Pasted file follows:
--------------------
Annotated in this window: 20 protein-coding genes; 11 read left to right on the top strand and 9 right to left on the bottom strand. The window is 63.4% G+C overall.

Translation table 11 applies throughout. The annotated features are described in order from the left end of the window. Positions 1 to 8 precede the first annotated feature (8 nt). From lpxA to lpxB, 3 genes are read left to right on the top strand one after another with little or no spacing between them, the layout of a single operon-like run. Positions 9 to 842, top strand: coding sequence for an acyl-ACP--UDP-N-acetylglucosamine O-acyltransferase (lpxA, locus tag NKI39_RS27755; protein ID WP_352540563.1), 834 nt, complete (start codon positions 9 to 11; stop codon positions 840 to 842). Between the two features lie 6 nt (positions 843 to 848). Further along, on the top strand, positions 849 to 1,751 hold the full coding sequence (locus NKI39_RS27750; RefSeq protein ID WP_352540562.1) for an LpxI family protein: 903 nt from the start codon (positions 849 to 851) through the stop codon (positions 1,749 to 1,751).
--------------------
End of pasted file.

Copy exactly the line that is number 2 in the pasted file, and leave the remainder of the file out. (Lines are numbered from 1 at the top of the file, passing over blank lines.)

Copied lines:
Translation table 11 applies throughout. The annotated features are described in order from the left end of the window. Positions 1 to 8 precede the first annotated feature (8 nt). From lpxA to lpxB, 3 genes are read left to right on the top strand one after another with little or no spacing between them, the layout of a single operon-like run. Positions 9 to 842, top strand: coding sequence for an acyl-ACP--UDP-N-acetylglucosamine O-acyltransferase (lpxA, locus tag NKI39_RS27755; protein ID WP_352540563.1), 834 nt, complete (start codon positions 9 to 11; stop codon positions 840 to 842). Between the two features lie 6 nt (positions 843 to 848). Further along, on the top strand, positions 849 to 1,751 hold the full coding sequence (locus NKI39_RS27750; RefSeq protein ID WP_352540562.1) for an LpxI family protein: 903 nt from the start codon (positions 849 to 851) through the stop codon (positions 1,749 to 1,751).